Litecoin block reward halving commenced on 5 August. However, contrary to the hype around it, the prices failed to pump or show any tremendous rise. As per data from BitInfoCharts, the hashrate on Litecoin’s network has instead decreased dramatically by 33% since the halving. Even the price of the altcoin has seen a massive dip, falling from around $95 on the day of the halving to the press time price of $63.92.
The poor state of Litecoin right after the block reward halving (which is considered extremely bullish) has made Bitcoin proponents doubt whether Bitcoin halving would meet the same fate. Amid growing concerns over the upcoming Bitcoin halving, @100trillionUSD on Twitter has come out to clear the air as to why Bitcoin’s halving may not follow the lead of Litecoin.
The user explained that although Litecoin is a forked sibling of Bitcoin, they are fundamentally quite different. He went on to explain the difference between the two coins through stock-to-flow ratios and how the graph of the two coins painted a completely contrasting picture of the two.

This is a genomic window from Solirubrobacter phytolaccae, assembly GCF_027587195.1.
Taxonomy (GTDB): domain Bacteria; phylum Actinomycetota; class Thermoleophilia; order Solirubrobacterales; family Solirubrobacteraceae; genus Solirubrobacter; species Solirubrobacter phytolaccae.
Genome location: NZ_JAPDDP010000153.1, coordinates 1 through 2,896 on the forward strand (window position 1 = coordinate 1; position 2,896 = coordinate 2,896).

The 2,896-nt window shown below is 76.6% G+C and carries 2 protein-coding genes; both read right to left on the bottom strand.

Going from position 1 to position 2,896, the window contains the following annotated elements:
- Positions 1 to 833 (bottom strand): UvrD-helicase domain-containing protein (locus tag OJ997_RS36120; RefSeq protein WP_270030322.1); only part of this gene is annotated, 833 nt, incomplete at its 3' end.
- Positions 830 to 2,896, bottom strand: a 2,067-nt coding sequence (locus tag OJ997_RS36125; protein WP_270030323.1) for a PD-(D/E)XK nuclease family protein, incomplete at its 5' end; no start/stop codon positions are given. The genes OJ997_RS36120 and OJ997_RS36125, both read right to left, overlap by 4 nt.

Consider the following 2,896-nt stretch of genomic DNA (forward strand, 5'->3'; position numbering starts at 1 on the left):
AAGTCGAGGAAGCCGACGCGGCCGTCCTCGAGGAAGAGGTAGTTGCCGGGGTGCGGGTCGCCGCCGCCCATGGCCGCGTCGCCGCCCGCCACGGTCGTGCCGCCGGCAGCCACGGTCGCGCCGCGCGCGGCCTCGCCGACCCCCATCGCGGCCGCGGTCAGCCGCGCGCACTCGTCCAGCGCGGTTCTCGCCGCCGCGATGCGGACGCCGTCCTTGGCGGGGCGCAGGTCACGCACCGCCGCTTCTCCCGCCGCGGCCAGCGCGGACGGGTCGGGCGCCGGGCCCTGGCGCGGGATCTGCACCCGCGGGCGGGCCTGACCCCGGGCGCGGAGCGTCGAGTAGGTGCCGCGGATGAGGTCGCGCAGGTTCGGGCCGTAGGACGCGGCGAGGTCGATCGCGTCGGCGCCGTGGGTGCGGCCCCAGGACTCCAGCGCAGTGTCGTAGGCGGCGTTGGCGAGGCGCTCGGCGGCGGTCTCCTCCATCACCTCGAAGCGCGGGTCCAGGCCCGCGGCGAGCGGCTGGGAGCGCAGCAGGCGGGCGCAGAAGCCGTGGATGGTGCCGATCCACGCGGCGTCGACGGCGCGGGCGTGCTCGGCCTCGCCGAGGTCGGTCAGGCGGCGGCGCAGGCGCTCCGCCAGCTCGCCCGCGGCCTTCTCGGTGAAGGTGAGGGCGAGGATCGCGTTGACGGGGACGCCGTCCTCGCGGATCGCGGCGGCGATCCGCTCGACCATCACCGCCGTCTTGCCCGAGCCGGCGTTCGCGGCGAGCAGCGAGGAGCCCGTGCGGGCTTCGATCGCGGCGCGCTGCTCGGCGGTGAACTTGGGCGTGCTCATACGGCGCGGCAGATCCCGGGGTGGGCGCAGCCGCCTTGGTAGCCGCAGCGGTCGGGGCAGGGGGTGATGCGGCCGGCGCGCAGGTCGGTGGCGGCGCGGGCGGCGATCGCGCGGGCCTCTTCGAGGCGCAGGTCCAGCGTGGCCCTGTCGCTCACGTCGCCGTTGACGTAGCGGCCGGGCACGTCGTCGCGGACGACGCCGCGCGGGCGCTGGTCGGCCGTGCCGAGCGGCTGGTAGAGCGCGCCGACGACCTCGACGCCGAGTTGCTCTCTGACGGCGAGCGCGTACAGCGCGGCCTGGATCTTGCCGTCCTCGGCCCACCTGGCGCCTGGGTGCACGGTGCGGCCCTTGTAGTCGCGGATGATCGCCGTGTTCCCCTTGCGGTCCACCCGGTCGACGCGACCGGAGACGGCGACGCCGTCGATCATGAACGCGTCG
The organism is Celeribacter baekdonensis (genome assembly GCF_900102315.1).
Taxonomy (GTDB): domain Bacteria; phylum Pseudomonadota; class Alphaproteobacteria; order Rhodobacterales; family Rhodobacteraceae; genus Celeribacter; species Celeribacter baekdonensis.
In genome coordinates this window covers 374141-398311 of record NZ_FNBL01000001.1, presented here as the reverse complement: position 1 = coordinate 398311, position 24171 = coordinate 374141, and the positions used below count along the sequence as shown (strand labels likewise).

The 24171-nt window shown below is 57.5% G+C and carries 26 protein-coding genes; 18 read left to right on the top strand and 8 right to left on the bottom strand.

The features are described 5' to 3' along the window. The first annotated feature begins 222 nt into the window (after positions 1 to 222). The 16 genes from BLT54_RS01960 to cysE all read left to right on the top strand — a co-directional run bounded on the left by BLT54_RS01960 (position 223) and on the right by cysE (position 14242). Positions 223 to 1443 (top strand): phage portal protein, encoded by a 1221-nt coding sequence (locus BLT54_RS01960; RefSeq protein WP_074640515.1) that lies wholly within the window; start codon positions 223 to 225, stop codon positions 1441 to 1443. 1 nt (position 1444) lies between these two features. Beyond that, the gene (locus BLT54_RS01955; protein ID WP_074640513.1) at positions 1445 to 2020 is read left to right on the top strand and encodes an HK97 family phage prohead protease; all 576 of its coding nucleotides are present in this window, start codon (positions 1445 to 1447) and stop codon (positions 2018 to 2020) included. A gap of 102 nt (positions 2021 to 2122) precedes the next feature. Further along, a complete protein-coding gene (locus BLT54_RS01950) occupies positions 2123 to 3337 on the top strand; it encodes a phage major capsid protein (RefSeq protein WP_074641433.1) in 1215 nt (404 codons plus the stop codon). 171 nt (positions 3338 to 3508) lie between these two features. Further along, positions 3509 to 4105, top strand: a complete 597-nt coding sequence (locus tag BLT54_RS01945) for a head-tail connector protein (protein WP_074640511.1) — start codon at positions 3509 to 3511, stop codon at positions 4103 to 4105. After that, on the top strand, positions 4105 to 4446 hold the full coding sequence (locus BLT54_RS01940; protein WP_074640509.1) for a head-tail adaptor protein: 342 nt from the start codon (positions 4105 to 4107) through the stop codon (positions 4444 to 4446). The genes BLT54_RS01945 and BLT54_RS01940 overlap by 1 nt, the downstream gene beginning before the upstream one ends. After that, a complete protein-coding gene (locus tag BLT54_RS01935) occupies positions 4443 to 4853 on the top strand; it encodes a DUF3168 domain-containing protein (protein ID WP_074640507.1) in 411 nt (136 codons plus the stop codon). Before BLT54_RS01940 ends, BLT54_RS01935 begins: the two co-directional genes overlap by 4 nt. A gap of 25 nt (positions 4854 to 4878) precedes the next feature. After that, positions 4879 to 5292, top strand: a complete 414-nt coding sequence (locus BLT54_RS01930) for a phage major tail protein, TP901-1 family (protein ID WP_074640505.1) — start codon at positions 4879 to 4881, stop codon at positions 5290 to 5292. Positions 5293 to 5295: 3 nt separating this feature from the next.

Some people think that because litecoin didn’t jump on ltc halving, btc halving will also be irrelevant for #bitcoin. That logic is flawed. LTC price doesn’t have a significant relationship with stock to flow, so halvings are indeed irrelevant. BTC price-s2f relation is strong ? https://t.co/5Wx7vHLvUd
— PlanB (@100trillionUSD) August 31, 2019
What is the stock-to-flow ratio and what does it signify?
Stock-to-flow ratio measures the value of a commodity through its years of inventory, relative to annual supply. The more scarce a commodity with high demand in the market, the better its stock-to-flow ratio is. For example,